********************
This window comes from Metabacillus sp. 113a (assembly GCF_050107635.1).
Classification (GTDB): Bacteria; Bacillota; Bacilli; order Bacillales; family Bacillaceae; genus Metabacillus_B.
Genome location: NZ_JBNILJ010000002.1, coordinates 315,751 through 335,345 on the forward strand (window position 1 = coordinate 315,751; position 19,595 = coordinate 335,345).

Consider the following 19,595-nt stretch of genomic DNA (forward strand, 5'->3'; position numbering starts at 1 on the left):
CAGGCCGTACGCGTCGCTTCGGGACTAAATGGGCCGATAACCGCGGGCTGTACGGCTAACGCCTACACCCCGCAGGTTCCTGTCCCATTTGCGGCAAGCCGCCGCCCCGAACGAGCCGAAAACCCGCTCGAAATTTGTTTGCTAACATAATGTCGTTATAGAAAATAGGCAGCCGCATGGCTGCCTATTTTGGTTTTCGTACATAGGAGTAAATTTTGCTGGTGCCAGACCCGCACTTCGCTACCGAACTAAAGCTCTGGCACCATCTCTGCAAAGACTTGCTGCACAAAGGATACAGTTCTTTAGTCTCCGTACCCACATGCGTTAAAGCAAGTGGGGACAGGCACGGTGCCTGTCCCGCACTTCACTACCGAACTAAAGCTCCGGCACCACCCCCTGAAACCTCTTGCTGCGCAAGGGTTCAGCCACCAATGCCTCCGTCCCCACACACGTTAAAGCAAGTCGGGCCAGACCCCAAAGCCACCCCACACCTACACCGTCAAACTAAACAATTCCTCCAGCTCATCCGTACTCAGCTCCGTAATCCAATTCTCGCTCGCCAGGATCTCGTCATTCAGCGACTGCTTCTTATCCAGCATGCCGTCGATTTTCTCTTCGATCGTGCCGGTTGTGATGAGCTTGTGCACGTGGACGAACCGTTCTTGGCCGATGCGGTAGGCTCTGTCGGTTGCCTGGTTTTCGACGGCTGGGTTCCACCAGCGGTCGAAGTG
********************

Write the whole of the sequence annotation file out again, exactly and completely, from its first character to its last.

This window comes from Metabacillus sp. 113a (assembly GCF_050107635.1).
Classification (GTDB): Bacteria; Bacillota; Bacilli; order Bacillales; family Bacillaceae; genus Metabacillus_B.
Genome location: NZ_JBNILJ010000002.1, coordinates 315,751 through 335,345 on the forward strand (window position 1 = coordinate 315,751; position 19,595 = coordinate 335,345).

Consider the following 19,595-nt stretch of genomic DNA (forward strand, 5'->3'; position numbering starts at 1 on the left):
CAGGCCGTACGCGTCGCTTCGGGACTAAATGGGCCGATAACCGCGGGCTGTACGGCTAACGCCTACACCCCGCAGGTTCCTGTCCCATTTGCGGCAAGCCGCCGCCCCGAACGAGCCGAAAACCCGCTCGAAATTTGTTTGCTAACATAATGTCGTTATAGAAAATAGGCAGCCGCATGGCTGCCTATTTTGGTTTTCGTACATAGGAGTAAATTTTGCTGGTGCCAGACCCGCACTTCGCTACCGAACTAAAGCTCTGGCACCATCTCTGCAAAGACTTGCTGCACAAAGGATACAGTTCTTTAGTCTCCGTACCCACATGCGTTAAAGCAAGTGGGGACAGGCACGGTGCCTGTCCCGCACTTCACTACCGAACTAAAGCTCCGGCACCACCCCCTGAAACCTCTTGCTGCGCAAGGGTTCAGCCACCAATGCCTCCGTCCCCACACACGTTAAAGCAAGTCGGGCCAGACCCCAAAGCCACCCCACACCTACACCGTCAAACTAAACAATTCCTCCAGCTCATCCGTACTCAGCTCCGTAATCCAATTCTCGCTCGCCAGGATCTCGTCATTCAGCGACTGCTTCTTATCCAGCATGCCGTCGATTTTCTCTTCGATCGTGCCGGTTGTGATGAGCTTGTGCACGTGGACGAACCGTTCTTGGCCGATGCGGTAGGCTCTGTCGGTTGCCTGGTTTTCGACGGCTGGGTTCCACCAGCGGTCGAAGTG